The Rule of Two
In my movie reviewing career
, I developed something I called the Rule of Two. Basically, it stated that you have to watch a film twice in order to formulate a final opinion of it. The reason I came up with this is because I knew, from both observation and personal experience, that a first impression can be tainted by external circumstances unrelated to the movie itself. I wasn't saying that you had to watch all movies twice, just that if you didn't, you needed to leave the door open to the possibility that your first impression was flawed by other factors (such as company, your mood, where you saw it, etc.).
Movies and MMOs aren't quite the same across the board, but I still think that the Rule of Two applies for both, at least for me. Yes, first impressions are vital, and more often than not, if a game displeases me right out of the gate, I'm much less likely to log back in later. There are just so many other titles out there, after all. Yet I have found that over the years, many games I did dismiss too quickly turned out to be really excellent when I gave them a second chance or a longer play session.Fallen Earth
? Horrible first session for me. It was only when I forced myself to log back in that it clicked and I fell in love with the world. EverQuest II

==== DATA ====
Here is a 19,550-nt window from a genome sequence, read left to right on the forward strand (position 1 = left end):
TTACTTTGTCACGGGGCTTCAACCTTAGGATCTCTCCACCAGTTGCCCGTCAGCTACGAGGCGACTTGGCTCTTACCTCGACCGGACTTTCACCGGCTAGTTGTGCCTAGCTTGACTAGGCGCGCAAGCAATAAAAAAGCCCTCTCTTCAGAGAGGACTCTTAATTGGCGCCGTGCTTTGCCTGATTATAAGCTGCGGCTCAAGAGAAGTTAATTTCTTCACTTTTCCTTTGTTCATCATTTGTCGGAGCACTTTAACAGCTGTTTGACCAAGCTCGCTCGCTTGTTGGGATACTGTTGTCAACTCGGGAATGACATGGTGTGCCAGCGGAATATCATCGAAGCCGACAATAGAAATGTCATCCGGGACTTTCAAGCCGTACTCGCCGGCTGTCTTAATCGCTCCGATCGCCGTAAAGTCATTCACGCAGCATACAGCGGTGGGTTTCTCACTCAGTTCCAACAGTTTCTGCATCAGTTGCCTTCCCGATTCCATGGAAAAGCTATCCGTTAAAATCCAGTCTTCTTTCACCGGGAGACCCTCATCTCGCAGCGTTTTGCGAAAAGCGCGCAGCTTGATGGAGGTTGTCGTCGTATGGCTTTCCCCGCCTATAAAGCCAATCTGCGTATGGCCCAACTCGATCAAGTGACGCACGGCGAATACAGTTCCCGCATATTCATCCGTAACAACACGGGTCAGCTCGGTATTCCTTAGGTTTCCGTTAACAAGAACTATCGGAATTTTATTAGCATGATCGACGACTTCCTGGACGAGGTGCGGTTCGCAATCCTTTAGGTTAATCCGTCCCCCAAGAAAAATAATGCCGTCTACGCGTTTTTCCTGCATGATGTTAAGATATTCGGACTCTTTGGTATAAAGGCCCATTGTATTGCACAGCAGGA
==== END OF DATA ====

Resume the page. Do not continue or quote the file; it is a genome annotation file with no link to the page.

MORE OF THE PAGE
? I must've tried this four or five times over the years before really diving in during its free-to-play transition and finding a lot to like about it. Anarchy Online
? I was there on launch day, people. And when I came back for Shadowlands
, it was like I discovered a whole different game.
Sometimes the Rule of Two works. It breaks us of faulty memories, rash impulse decisions, and general stubbornness.Five years to make, five minutes to trash
I'm always mindful of just how frustrating it must be for a developer to spend gobs of time, effort, and passion to make a game for years unseen, only to have the mob turn on it the second it hits beta or comes out. Some games genuinely aren't good and this is a tragedy, but I know others simply never get a chance to make any headway before the community passes judgment and sentences it to immediate execution by CAPITAL WORDS.